Women tackle domestic violence with 'Java and Justice' coffeehouse


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Photo by Georgette Stillman |

More than 150 students gathered in the Douglass Student Center for the Java and Justice Coffeehouse. The event combined spoken word, visual art and music, with the underlying goal of raising awareness of domestic violence. 


Violent relationships often begin with an intense need to feel desired, said School of Arts and Science sophomore Jillian Avila to an audience of more than 150 at the Java and Justice Coffeehouse on Monday evening.

With a goal of raising awareness about gender-based violence, the Java and Justice Coffeehouse — an annual event that took place at Trayes Hall in the Douglass Student Center — was organized by the Peer Academic Leaders of Douglass Residential College in collaboration with the Center for Women's Global Leadership.

The CWCL is a part of the Institute for Women's Leadership, a Rutgers-based consortium of academic and policy centers, dedicated to advocating and advancing women's leadership, according IWL's Strategic Planning Report.

Monday evening's event, with a coffeehouse-like atmosphere, showcased various forms art, including paintings, spoken word, and music. Live, Twitter hashtag-based quizzes and a table of refreshments entertained attendees during several intermissions throughout the night.

The annual coffeehouse has occurred for over four years, said Danielle Bouza, a PAL and School of Communication and Information senior.

“The purpose of this event is to raise awareness about gender based violence and discriminations,” she said.

Monday’s event was a shared effort between the Douglass Residential College and The 16 Days of Activism Against Gender Violence Campaign, a campaign led by the CWGL.

The CWGL is observing the 25th anniversary of The Campaign, first coordinated at the Rutgers Center for Women’s Global Leadership. In its 25-year history, it has brought together participation from more than 6,000 organizations, including activists, United Nation programs, and students, according to United Nation's project, peacewoman.org.

Though this year's event featured only female artists, the annual event welcomes any individuals—non-DRC members and males — to present their art, Bouza said.

“Through this event we are trying to raise discussion and raise awareness about the important issues within our society today,” Bouza said.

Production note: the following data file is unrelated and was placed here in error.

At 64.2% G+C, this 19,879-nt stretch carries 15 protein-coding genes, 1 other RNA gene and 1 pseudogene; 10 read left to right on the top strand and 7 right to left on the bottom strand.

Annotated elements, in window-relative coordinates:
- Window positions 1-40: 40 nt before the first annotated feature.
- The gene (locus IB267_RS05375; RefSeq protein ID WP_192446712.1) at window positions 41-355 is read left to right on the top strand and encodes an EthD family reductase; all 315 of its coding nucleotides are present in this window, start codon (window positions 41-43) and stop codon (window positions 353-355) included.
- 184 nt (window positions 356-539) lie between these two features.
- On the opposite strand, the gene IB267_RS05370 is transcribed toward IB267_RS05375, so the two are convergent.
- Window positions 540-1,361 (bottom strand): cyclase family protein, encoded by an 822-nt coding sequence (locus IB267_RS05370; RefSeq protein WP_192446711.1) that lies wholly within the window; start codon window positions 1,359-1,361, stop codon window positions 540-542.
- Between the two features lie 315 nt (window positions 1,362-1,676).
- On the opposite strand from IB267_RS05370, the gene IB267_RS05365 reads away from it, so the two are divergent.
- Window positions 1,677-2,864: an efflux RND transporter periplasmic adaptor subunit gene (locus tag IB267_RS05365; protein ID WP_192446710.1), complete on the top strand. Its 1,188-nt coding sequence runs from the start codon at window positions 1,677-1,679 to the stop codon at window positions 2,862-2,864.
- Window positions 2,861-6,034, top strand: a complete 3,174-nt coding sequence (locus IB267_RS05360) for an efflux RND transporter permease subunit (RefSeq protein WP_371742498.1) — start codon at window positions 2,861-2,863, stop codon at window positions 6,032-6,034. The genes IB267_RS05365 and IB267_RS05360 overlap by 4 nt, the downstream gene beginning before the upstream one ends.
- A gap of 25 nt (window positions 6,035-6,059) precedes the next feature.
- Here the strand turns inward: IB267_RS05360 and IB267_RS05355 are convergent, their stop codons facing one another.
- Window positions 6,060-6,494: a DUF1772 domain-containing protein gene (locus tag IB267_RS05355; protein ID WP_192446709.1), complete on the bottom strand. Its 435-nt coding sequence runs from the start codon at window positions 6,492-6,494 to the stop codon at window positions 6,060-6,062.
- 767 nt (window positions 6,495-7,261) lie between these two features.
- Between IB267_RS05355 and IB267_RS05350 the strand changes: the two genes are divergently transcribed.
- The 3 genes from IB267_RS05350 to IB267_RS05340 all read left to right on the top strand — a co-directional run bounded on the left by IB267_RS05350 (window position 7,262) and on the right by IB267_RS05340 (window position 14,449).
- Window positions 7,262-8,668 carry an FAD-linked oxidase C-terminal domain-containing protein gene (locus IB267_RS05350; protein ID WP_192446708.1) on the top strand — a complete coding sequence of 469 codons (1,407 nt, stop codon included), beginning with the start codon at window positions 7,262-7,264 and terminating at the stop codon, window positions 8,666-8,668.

Avila, a member of the Douglass Residential College, was the first act of the night. She presented an original poem based her personal experiences.

“I had been looking for a platform to share my piece, and the coffeehouse was a perfect outlet for my work”, said Avila, who said she hopes to be a PAL in the next academic year.

Avila's poem shared personal experiences with gender-based hardships and highlighted the tell-tale signs of an abusive relationship.

She said people experience violence when they are vulnerable, adding that it is important for people to understand themselves before they can commit to a romantic relationship.

Discussions about gender-based violence are crucial, but conversations about it are rare today because of the stigma that still surrounds the issue, Avila said.

“People are uncomfortable about it — they are afraid others will not side with them, and they are often times afraid to admit that they’re in these types of situations,” she said.

While Java and Justice Coffeehouse focused on gender-based violence, another event being organized by the PALs of Douglass Residential College, Douglass Wellness 360, in the upcoming spring will focus on wellness on an individual scale, Bouza said.

“Violence in any type of relationship is wrong. First step to discussion is awareness and education—people need to know that the violence is really happening,” Bouza said. “Especially since the performers for the coffeehouse are peers, the audience can relate to their stories at a deeper level.”


Minna Kim is an Ernest Mario School of Pharmacy first-year student. She is a staff writer for The Daily Targum.


Minna Kim

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